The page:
Monday, April 18, 2011

The Great American Myth ... Is It False?

After all the debunking of the posts last week, perhaps it's time to take a good look at the spark that has set people dreaming for centuries: the myth of the United States, some call it the American Dream.

Myths, like dreams, are neither true nor false, but simply wishful thinking.

Some are necessary for sanity and survival. If we didn't have ways to mentally soothe our aches and worries or to assure us of a golden horizon somewhere ahead, we would surely commit suicide, cease our labors, give up the struggle of living, we'd lose hope.

Of course, the best-known myths are religious. The cavorting Greek and Roman gods, the powerful Egyptian goddess Isis, Noah and the flood, the Jehovah and Moses of Exodus are all mythical. In my opinion, even the Galilean woodworker the Romans called Jesus was a mythical figure.

These myths all attempt to answer primal archetypal questions of human beings: What am I here for? Who is in charge? What am I supposed to do? How do I seek help against disaster? Who's to thank for my good fortune? And so on.

The lore about these gods and prophets and heroes is all of our own making. We find ways to explain things to ourselves that are soothing and, at least at first blush, satisfying. The reality that God or gods are profoundly unobservable doesn't stand in the way of elaborate systems of thought based on one version or another of the cult of the divine.

I like the take of Psychiatrist Thomas Szasz: "If you talk to God, you are praying. If God talks to you, you have schizophrenia."

Much the same can be said about 'murrica. Most of what Americans learn as children about their country is patently false, as I have modestly shown. This is true of almost any country in the world.

The 19th and 20th century nationalist idea invented the myth that the Earth is populated by people who are distinct by virtue of somehow belonging to a certain territory, speaking a certain language, idolizing the colors of a certain piece of cloth and singing a certain ancient hymn that is almost always literally absurd. Americans, Frenchmen, Australians, Germans, Russians, Brazilians, Chinese.

The peculiarity of the American Myth is its the way the United States is cast in roles soaked in bibliolatry: Messiah and beacon of the world, Promised Land, Land of Milk and Honey. It's the dream image of wishful immigrants who braved a perilous journey and years of sacrifice to reach the American Dream, which most never saw.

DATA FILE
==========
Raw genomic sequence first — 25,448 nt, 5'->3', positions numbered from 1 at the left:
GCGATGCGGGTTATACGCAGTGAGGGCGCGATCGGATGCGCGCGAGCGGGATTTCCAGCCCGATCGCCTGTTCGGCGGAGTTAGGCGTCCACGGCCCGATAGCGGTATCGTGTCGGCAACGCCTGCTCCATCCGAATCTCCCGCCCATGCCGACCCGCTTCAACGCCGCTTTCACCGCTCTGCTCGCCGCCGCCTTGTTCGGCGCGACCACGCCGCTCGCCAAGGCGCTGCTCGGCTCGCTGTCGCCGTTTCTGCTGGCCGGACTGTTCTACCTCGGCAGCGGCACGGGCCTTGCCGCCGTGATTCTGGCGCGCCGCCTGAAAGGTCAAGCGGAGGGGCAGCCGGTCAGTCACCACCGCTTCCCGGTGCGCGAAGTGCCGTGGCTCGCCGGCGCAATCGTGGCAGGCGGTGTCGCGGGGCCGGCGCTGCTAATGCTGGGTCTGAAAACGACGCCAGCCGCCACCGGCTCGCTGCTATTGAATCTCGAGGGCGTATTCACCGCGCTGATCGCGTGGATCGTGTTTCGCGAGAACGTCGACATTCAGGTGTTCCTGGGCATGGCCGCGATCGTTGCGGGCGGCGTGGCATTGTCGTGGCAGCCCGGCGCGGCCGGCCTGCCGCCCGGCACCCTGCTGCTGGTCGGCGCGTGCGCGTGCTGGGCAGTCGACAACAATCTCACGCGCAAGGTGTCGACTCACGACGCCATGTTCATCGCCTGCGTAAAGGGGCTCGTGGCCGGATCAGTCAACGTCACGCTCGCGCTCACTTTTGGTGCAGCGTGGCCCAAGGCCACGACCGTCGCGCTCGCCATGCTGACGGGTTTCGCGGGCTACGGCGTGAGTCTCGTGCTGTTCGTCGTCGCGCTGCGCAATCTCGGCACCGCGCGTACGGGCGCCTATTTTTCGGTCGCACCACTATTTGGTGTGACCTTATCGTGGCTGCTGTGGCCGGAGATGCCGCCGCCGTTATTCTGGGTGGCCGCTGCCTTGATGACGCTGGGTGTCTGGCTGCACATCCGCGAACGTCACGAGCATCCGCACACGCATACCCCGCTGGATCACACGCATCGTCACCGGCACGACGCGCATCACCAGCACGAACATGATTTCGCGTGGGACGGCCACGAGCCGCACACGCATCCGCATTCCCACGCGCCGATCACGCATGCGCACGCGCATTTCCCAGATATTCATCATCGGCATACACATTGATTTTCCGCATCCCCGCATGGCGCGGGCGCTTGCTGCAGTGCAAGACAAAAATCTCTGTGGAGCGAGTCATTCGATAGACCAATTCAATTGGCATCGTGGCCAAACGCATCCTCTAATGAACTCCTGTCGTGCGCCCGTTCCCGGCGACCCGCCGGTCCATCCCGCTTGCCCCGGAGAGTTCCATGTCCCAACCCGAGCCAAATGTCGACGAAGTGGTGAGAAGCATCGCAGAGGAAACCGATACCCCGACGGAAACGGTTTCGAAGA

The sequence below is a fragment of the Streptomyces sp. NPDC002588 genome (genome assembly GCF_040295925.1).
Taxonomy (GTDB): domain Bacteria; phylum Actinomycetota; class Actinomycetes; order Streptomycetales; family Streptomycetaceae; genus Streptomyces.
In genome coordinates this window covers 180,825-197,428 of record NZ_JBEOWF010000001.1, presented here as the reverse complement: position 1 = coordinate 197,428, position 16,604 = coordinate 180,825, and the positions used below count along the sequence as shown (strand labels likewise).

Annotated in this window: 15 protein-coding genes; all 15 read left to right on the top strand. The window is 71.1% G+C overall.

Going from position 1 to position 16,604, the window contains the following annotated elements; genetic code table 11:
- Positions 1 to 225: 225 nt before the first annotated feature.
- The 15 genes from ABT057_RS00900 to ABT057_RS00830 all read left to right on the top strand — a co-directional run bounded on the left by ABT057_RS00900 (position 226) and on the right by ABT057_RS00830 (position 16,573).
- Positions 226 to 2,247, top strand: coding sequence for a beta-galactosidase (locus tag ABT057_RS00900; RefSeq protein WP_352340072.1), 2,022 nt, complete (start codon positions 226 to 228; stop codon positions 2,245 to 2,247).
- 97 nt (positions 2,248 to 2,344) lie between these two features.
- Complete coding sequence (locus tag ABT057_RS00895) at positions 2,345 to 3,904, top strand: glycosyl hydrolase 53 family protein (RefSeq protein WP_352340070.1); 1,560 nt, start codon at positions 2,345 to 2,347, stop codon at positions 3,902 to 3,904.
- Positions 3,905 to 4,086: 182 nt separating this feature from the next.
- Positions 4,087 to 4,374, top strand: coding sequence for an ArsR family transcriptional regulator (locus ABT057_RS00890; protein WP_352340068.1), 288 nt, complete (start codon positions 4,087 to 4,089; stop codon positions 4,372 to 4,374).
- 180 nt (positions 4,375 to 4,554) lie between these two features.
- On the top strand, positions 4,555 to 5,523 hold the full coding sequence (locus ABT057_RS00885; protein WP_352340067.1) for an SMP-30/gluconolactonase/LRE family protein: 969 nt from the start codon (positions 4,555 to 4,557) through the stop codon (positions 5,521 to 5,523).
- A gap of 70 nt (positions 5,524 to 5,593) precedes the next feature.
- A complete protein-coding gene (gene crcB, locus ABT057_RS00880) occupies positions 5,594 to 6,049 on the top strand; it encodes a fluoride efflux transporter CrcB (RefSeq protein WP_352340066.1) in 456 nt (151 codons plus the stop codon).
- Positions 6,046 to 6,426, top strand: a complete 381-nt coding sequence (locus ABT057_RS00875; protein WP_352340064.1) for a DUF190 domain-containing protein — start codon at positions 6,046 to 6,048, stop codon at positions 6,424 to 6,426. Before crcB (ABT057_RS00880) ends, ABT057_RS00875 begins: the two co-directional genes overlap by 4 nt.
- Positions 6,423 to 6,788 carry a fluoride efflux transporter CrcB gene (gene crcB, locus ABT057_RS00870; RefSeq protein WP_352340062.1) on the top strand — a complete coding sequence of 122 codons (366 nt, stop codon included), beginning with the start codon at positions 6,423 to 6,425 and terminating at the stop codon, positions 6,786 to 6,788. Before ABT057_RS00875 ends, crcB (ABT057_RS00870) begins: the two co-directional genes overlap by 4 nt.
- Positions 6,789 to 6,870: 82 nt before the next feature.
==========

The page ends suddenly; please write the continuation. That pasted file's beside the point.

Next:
In "Sail Away," Randy Newman has even composed a slaver's myth for Africans about to be enslaved:
In America you'll get food to eat
Won't have to run through the jungle
And scuff up your feet
You'll just sing about Jesus and drink wine all day
It's great to be an American
Isn't that just the way of that hussy Lady Liberty? She swings her hips seductively and with a wink she makes us think the fire in her torch is made of gold. Just like the cobblestones on the streets from California to Staten Island.

Sure it's all bunk. But why else would we get up every morning, rush through coffee, drive to a cubicle, then reverse it after 8 hours, if there wasn't a rainbow there somewhere?

Why would the least favored Americans leave their hollows and their slums to bleed and lose limbs for reasons no one since December 1941 has had the decency to explain in terms that make plain sense, if there wasn't the red, white and blue to cover up recruiters' lies?

When I read the august words of Thomas Jefferson, I don't read a slaveowners' yen to be his own king in a society where everything was trick-sprung to keep only his own ilk on top. No, when I read words, sometimes entire paragraphs, that he borrowed without attribution from John Locke, I don't see the work of a plagiarist.
"We hold these truths to be self-evident, that all men are created equal, that they are endowed by their Creator with certain unalienable Rights ..."
Hear the brass and the flute and the cymbals? Hear Aaron Copland and Jerry Goldsmith's musical paean to America?

That's the beguiling myth of America calling.

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